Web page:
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Help for first timer painting a swimbait...

7 posts in this topic

Well I painted my first lure last night and it went great until it was sealant time. I was practicing so lesson learned. But I have a couple of questions if anyone could help me out.

1) How do I keep the paint/epoxy out of the joints between the sections. My first bait came out great but got epoxy in the hinges and that means bait is a practice bait now. :nuhuh:

2) Do you have to constantly rotate the bait while the epoxy is drying?

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I think it's easier to assemble a bait after it's topcoated but you can still get epoxy in the joint while gluing the bait together. It depends on what style joint you used - I use interlocking screw eyes so I chuck a very small diameter drill bit in a Dremel and use it to remove the excess epoxy. You can also use a piece of straight stainless wire for this.

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how do you close your open screw eyes you use for interlocking? I've had trouble doing this with swimbait joints and gave up on the idea.

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like bob p, i topcoat my multi-section baits before assembly. but these are baits that i have made, so i do this before final assembly. i'm not quite sure how possible this would be with a store bought blank.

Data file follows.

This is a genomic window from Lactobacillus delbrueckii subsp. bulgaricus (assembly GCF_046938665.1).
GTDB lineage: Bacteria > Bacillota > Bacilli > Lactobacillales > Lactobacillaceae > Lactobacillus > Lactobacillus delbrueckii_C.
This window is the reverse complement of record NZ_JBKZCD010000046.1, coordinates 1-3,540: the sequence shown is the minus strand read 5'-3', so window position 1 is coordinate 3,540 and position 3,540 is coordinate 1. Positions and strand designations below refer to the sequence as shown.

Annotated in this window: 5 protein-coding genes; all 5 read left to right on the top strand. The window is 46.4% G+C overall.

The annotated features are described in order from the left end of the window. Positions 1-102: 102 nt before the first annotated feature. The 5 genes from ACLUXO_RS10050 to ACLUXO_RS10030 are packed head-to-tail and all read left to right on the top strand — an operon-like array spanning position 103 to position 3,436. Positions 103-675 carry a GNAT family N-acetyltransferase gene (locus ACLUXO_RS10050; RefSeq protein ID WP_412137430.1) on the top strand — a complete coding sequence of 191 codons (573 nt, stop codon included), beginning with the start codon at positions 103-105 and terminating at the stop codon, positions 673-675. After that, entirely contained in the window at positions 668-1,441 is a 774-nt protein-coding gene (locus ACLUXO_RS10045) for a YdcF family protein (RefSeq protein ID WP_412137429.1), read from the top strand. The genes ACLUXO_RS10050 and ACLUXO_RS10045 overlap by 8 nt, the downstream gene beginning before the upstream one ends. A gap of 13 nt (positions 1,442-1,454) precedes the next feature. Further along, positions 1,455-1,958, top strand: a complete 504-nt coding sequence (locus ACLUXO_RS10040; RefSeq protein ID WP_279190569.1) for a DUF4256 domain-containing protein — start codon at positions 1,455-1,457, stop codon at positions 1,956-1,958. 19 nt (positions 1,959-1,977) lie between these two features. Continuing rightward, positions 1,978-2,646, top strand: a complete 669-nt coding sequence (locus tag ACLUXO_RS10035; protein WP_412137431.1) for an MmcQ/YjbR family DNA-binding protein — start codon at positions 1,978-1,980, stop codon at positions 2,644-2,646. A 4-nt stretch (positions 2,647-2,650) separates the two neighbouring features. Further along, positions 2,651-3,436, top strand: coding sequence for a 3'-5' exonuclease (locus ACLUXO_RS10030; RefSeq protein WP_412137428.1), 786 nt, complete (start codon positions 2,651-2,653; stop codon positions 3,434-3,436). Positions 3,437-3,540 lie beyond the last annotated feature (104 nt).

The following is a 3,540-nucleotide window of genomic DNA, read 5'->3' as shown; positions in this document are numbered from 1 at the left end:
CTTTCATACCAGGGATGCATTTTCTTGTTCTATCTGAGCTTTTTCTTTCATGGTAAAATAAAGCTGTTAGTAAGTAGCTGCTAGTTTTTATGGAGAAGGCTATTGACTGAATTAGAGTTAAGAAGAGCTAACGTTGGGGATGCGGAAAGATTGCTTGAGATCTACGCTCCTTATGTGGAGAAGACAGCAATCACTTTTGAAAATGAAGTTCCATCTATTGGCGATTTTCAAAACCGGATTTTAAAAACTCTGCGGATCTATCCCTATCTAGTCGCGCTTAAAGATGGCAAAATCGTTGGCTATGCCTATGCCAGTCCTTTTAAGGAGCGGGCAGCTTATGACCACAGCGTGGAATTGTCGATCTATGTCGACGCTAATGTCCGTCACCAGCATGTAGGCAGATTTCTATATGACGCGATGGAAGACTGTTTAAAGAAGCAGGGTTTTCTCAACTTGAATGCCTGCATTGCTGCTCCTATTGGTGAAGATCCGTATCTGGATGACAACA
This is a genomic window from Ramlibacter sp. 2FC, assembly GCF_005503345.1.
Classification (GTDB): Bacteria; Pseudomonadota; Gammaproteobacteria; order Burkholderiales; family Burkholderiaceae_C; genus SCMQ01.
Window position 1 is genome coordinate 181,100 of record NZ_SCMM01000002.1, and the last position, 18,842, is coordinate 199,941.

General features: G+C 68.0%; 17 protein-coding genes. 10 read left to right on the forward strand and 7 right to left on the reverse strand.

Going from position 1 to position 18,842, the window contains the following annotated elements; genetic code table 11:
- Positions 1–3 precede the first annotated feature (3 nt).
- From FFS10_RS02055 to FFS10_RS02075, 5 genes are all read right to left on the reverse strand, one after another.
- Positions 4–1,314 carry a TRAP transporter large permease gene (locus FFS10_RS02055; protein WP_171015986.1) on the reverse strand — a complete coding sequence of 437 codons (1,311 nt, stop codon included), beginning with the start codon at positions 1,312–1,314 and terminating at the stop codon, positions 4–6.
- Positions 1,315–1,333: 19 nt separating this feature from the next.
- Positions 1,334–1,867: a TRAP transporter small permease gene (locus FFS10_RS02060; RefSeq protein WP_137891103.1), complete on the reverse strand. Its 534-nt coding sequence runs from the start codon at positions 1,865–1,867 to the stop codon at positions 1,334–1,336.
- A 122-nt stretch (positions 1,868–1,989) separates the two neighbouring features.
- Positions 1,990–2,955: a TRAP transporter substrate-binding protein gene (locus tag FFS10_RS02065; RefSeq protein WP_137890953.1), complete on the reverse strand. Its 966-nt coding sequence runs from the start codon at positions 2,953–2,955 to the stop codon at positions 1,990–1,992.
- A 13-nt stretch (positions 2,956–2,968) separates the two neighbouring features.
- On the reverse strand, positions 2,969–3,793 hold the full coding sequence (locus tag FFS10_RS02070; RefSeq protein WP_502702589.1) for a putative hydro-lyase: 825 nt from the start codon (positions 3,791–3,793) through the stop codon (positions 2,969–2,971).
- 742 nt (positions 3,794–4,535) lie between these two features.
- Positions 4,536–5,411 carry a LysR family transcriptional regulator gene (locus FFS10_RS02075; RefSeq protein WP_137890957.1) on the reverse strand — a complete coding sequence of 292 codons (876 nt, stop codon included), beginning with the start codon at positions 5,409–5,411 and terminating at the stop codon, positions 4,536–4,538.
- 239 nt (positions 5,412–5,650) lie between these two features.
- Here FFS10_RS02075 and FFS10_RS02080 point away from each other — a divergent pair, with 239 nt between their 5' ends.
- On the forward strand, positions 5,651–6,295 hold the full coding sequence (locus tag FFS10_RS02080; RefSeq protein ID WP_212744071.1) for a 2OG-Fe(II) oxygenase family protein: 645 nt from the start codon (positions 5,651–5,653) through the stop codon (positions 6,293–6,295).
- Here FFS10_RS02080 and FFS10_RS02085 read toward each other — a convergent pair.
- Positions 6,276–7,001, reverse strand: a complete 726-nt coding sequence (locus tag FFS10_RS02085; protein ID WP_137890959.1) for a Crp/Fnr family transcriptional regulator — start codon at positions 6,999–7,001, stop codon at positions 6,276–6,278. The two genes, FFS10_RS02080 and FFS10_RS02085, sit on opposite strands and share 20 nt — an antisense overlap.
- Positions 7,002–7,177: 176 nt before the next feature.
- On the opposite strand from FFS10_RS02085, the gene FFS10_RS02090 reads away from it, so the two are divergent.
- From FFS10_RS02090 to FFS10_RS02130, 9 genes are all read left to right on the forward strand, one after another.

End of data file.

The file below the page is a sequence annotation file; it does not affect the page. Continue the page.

what i'd do is just top coat it, one section at a time of course, and take care not to get epoxy on the hinges. since its a plastic bait, you could get away with just not putting epoxy immediately around the hinge eyes.

in the event that epoxy does get into the hinge eyes, i'd take a 1/32" dremel high speed cutter and clear the epoxy out of there.

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I use hand made interlocking "screw eyes" that are permanently closed and can't be squeezed shut. I install them in one segment of the bait, clearcoat the bait, then join the segments as a last step. When first installing a screw eye pair, I intentionally get epoxy in the joint so it will stick straight out after the epoxy cures. That keeps the screw eyes from flopping around on the bait when I clearcoat it. I clean the epoxy out of the joint with a Dremel before assembling the bait.

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When I was still using epoxy, I'd coat the insides of the joint sections with D2T first, lapping it onto the face about 1/4" for a good bond, and let it set up. As long as I didn't put it on too thick, it didn't sag.

Then I'd assemble the lure, put it on the drying wheel, and coat the faces with Nu Lustre 55.

One coat of D2T in the joints is plenty of protection, and two coats of Nu Lustre 55 or Etex on the faces is plenty there.

Edited by mark poulson

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